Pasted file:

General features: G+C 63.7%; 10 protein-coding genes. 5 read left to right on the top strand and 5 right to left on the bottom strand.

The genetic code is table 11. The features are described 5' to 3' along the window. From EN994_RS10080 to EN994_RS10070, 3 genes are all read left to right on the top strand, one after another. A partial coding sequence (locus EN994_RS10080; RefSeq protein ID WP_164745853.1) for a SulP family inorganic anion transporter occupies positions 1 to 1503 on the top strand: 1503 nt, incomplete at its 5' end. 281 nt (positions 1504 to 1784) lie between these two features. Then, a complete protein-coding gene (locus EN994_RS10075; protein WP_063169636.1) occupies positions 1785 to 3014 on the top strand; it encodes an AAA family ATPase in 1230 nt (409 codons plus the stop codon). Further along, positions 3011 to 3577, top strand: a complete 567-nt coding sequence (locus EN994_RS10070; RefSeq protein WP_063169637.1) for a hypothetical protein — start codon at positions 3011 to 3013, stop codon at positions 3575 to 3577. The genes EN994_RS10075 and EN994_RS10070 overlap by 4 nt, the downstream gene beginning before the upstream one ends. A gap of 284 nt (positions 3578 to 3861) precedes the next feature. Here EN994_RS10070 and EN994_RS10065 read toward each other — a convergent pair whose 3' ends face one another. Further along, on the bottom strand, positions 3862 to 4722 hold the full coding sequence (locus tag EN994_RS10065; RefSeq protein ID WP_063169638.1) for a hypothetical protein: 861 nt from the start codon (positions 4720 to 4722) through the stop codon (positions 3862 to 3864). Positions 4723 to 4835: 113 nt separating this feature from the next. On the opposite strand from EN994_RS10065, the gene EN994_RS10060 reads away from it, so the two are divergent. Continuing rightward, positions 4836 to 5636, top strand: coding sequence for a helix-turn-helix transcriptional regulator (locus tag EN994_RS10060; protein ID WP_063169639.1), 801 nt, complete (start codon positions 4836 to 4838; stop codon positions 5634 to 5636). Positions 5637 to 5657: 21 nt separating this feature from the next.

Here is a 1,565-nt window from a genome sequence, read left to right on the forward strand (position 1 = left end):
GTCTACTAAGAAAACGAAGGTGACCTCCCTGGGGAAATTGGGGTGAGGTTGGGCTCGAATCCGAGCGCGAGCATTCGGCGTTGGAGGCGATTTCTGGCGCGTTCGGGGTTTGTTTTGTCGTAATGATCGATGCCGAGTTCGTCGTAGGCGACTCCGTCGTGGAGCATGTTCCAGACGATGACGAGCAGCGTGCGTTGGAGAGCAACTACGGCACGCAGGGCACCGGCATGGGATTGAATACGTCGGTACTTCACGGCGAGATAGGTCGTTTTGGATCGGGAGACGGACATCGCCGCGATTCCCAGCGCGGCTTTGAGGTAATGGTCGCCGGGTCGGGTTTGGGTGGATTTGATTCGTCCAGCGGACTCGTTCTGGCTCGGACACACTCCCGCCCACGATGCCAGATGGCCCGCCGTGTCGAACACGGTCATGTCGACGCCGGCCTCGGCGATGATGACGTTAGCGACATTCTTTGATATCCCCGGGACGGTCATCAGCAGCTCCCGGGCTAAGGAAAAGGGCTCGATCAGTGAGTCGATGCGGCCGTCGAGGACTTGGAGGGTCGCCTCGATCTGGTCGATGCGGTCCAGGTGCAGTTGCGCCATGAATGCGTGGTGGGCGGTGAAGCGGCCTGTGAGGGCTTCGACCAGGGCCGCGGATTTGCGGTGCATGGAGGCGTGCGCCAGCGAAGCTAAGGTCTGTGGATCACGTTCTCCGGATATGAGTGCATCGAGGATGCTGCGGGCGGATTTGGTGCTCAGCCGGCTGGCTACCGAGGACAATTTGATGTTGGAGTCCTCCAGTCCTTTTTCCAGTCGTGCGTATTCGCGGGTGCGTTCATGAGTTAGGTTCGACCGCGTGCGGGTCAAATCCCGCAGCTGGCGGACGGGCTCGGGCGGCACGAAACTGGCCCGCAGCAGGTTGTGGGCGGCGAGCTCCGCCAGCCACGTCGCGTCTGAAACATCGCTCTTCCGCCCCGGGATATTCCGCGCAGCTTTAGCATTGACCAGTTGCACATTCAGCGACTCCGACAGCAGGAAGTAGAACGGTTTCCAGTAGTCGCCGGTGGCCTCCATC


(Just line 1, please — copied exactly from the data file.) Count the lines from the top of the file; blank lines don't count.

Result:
General features: G+C 63.7%; 10 protein-coding genes. 5 read left to right on the top strand and 5 right to left on the bottom strand.